• I agree that it’s difficult to account for all of the potential vulnerabilities in a system but I think that the discussion is an important one. Awareness is the key.

  • Antonio De la Cruz.

    Thanks for sharing your experience. Apart from forest management including prescribed fires and in addition to back up power and large water tanks, green infrastructure (GI) could be effective to mitigate forest fires. Detention and retention GI (green barriers, permeable dams, ponds, wetlands, rain gardens, etc.) could help to store water (surface and subsurface) to reduce temperatures and extract water (from wells) that could be used as needed to mitigate forest fires. Therefore, GI is multipurpose, with good planning, the same investment reduces flooding, recharges ground water and fights forest fires. I wish well to your family and neighbours.

  • Antonio De la Cruz.

    I am sorry but the comment above of Mr. McClelland is not clear to me. If you have a back up power such as an electricity generator for emergencies why do you need power grid to operate it? The idea of having a back up power is to be independent of grip power during emergencies, if needed.

  • Dr Edo McGowan.

    Laura, sorry to hear of your situation. On a broader community scale it would be useful for the formation of a citizens fact-finding committee, while this is all fresh, to critically review existing contingency plans for public safety. Many times I have asked various agencies for their contingency plan for this event or that. I am usually assured that there are contingency plans but many times, when the hand reaches for “the plan” the hand comes back empty or badly wanting. Political and bureaucratic systems do not easily admit short comings and the people need to understand that. A slight of hand to cover for a lack of operational contingency plan may be the new norm. As my first job out of graduate school, I was trained by Mr. A. Alan Post and his agency, the state’s Legislative Analyst to look critically at how bureaucratic systems work (or don’t work).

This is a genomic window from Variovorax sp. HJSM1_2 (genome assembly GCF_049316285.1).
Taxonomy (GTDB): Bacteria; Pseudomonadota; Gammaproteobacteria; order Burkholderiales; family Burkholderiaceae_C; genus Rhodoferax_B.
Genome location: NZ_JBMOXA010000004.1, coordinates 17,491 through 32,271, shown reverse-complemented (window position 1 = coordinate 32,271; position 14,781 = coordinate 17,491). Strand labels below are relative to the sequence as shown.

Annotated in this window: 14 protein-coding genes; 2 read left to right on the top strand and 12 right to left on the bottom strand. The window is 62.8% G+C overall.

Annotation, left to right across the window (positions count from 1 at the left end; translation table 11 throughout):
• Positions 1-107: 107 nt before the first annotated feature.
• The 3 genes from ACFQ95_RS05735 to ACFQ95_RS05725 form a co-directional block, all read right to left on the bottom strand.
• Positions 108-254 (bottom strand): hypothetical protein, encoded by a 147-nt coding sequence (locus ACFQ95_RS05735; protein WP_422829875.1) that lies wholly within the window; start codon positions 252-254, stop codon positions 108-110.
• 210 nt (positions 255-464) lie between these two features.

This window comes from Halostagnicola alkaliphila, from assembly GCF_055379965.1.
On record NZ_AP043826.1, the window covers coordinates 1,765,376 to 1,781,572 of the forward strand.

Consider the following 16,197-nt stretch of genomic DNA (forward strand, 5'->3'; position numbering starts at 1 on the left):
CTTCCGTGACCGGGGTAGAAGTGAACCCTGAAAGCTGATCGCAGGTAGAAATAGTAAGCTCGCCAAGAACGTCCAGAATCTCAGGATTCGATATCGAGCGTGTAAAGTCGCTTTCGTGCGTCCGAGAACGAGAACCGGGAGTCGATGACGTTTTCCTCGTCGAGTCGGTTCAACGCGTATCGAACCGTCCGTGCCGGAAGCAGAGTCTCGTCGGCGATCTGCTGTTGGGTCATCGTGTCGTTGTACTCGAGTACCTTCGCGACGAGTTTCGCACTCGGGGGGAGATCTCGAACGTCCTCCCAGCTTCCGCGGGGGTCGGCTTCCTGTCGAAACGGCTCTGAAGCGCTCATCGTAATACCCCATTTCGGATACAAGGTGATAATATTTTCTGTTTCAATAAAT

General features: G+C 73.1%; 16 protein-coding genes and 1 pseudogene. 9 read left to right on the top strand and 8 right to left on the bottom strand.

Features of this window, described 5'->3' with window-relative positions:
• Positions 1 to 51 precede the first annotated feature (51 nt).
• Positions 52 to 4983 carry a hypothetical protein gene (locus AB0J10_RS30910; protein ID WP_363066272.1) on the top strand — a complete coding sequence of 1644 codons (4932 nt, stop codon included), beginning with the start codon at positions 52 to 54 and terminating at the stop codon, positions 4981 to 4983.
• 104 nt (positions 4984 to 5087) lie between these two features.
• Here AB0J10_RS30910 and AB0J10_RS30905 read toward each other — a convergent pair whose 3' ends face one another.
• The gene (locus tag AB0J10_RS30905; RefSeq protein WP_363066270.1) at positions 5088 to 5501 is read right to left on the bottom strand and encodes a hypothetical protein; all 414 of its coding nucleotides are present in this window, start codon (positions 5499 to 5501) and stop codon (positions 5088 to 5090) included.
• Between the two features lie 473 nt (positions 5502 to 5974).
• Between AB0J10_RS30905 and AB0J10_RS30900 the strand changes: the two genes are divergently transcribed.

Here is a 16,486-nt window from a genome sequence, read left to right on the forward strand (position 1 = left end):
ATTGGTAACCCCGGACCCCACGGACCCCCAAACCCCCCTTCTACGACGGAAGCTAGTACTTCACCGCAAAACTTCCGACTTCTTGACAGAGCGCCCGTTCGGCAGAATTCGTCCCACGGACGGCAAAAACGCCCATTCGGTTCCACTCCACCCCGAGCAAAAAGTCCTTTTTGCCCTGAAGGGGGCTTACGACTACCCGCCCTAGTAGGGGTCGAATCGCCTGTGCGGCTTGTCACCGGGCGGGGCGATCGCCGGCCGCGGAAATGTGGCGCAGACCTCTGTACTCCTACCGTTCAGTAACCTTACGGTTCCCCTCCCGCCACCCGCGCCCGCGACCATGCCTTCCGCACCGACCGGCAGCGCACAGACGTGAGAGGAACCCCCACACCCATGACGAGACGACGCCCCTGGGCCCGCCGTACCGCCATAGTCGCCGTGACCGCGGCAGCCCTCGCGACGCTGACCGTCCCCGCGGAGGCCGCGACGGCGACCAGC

In post disaster reviews, the NTSB has a well developed protocol which can be adapted. We are at risk in this area from a number of potential flaws. This fire is a good learning tool. The road out of the area is a known issue as amply demonstrated by the flipped oil tanker next to Turnpike shutting down 101 north during a major fire evacuation, then 101 south had problems and then 150 was closed, then 154 was closed———–where to go and how? Do you think this will see a review? The grid is and has been at serious risk for a long time and everyone kinda hopes that it will continue to kinda be OK. But in reality, the grid if failing during a big rain and runoff across now denuded expanding clay soil base soil, could leave the area without power for weeks. We were all upset with the paucity of water supplies during the drought but then a good rain came and most went to other issues. We have a new state law to affect groundwater but, what the heck, we have water———-or do we?